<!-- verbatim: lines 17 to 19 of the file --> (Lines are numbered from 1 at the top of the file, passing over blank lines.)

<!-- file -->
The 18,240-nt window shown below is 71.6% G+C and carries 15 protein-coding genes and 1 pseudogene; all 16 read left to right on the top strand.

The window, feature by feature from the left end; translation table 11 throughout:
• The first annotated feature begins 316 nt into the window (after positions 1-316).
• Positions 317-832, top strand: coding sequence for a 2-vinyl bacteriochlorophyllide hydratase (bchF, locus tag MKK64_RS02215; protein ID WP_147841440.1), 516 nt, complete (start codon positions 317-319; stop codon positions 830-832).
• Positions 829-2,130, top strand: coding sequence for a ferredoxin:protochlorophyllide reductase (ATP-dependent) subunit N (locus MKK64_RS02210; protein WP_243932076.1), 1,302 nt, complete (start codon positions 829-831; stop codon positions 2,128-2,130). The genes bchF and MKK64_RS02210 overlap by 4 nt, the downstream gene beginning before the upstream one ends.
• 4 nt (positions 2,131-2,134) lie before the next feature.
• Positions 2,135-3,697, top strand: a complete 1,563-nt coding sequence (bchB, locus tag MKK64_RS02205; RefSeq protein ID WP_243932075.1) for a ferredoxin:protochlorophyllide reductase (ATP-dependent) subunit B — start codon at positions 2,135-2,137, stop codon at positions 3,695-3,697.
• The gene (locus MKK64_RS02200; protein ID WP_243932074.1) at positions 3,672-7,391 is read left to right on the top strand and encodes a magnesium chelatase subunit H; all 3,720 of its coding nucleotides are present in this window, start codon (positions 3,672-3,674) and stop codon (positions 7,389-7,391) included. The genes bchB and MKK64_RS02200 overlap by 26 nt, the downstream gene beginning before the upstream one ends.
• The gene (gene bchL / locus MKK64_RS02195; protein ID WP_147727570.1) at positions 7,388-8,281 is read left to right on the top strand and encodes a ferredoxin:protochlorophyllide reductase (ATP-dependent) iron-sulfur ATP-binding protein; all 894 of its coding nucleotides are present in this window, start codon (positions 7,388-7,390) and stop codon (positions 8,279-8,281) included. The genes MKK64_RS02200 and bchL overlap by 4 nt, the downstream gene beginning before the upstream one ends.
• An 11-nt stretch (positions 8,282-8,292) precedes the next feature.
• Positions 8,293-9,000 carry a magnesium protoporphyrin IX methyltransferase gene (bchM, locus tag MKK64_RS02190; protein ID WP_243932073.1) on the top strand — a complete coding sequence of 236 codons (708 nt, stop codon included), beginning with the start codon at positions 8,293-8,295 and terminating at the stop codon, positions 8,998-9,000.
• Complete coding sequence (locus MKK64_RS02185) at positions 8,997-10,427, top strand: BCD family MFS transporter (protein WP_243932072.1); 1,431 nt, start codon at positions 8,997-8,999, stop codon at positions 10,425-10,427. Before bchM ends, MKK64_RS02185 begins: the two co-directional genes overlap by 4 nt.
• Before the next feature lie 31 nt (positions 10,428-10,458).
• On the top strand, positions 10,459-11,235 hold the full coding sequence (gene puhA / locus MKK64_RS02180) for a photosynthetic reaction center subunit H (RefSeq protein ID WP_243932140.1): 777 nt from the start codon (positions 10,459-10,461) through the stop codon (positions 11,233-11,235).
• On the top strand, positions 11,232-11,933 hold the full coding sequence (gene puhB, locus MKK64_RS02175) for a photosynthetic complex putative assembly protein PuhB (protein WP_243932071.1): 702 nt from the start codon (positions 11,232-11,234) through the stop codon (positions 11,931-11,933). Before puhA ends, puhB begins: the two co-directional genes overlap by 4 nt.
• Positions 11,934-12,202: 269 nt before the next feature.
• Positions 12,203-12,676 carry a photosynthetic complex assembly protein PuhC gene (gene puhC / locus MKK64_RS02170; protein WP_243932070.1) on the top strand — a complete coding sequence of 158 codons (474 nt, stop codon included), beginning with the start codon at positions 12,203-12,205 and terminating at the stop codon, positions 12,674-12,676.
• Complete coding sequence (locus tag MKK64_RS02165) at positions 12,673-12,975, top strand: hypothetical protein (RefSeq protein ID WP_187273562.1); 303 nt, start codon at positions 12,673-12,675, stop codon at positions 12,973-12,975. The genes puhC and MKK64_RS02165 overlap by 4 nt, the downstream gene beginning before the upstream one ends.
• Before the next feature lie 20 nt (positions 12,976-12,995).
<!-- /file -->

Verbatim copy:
• Positions 12,203-12,676 carry a photosynthetic complex assembly protein PuhC gene (gene puhC / locus MKK64_RS02170; protein WP_243932070.1) on the top strand — a complete coding sequence of 158 codons (474 nt, stop codon included), beginning with the start codon at positions 12,203-12,205 and terminating at the stop codon, positions 12,674-12,676.
• Complete coding sequence (locus tag MKK64_RS02165) at positions 12,673-12,975, top strand: hypothetical protein (RefSeq protein ID WP_187273562.1); 303 nt, start codon at positions 12,673-12,675, stop codon at positions 12,973-12,975. The genes puhC and MKK64_RS02165 overlap by 4 nt, the downstream gene beginning before the upstream one ends.
• Before the next feature lie 20 nt (positions 12,976-12,995).